Cybercriminals are shifting their focus onto ultra-high-net-worth individuals (UHNWIs) as the defence of companies improves, according to a report by Glasswall Solutions.

Cybersecurity has been an increasingly prevalent topic of concern in recent years thanks to data breaches at high-profile businesses such as Facebook, T-Mobile and British Airways, but it would appear that large corporations have heeded the warning.

Unfortunately, for the super-wealthy, the cyber-threat is switching to them, as Glasswall’s vice-president of threat intelligence Lewis Henderson explains.

“We’ve found that cybercriminals are using similar tactics and techniques such as using e-mail attachments and ransomware.”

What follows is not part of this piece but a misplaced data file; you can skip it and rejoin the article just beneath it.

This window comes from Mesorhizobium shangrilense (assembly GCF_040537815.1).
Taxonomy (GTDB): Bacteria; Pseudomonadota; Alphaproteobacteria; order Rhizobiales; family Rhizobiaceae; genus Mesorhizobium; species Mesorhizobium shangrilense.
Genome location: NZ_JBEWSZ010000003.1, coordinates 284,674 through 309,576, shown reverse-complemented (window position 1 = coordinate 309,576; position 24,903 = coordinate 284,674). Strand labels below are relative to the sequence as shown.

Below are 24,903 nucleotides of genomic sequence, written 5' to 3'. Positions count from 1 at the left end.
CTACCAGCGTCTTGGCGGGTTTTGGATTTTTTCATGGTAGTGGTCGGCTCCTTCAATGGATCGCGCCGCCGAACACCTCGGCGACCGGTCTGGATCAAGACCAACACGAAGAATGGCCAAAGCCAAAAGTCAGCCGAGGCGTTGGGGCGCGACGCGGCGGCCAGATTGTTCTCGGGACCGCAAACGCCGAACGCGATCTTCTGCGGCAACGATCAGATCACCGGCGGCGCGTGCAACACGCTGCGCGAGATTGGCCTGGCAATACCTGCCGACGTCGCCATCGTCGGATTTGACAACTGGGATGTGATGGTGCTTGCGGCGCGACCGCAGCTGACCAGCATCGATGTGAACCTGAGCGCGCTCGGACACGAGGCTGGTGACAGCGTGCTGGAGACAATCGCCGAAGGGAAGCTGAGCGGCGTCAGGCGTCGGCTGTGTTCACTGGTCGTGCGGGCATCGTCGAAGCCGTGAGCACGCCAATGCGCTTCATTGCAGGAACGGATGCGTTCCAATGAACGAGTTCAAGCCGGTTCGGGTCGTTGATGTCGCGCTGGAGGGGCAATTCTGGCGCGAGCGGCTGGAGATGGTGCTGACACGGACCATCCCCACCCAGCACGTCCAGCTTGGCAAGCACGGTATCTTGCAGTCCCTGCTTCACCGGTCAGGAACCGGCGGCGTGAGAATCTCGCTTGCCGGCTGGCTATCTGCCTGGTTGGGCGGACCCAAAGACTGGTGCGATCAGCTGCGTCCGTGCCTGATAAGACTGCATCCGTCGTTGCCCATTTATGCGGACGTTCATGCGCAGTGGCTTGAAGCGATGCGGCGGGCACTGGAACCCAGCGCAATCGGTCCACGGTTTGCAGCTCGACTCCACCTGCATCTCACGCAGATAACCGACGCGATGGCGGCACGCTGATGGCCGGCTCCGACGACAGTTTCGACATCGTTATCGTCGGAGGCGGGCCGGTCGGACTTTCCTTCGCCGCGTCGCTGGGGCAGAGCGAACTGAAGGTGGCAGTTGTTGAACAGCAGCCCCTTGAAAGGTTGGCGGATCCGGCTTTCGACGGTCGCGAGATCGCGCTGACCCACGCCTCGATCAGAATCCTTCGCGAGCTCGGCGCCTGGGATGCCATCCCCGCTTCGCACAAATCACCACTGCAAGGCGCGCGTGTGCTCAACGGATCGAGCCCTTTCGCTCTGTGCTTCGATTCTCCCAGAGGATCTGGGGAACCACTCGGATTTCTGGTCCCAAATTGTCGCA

Glassswall’s report is borne out by research carried out by Campden Wealth, which found that 28% of UHNW families had been victim of one or more cyberattacks. Campden Wealth found that the most common type of attack was phishing, with malware and ransomware following behind.

A recent report by GlobalData found that the wealthy in the UK are less apprehensive about data breaches than elsewhere in the world. GlobalData offered that 60% of providers globally believe that cyberattacks are increasingly worrying their clients. In the UK, however, only 31% thought this to be the case.

Similarly, some 20% of the firms themselves in the UK are not at all concerned by the threat of data breaches, compared with 8% on a global level.

GlobalData believes that this relative nonchalance will not last, due to episodes such as the TSB breach in April, 2018, in which customers were able to view other people’ financial information on their online banking.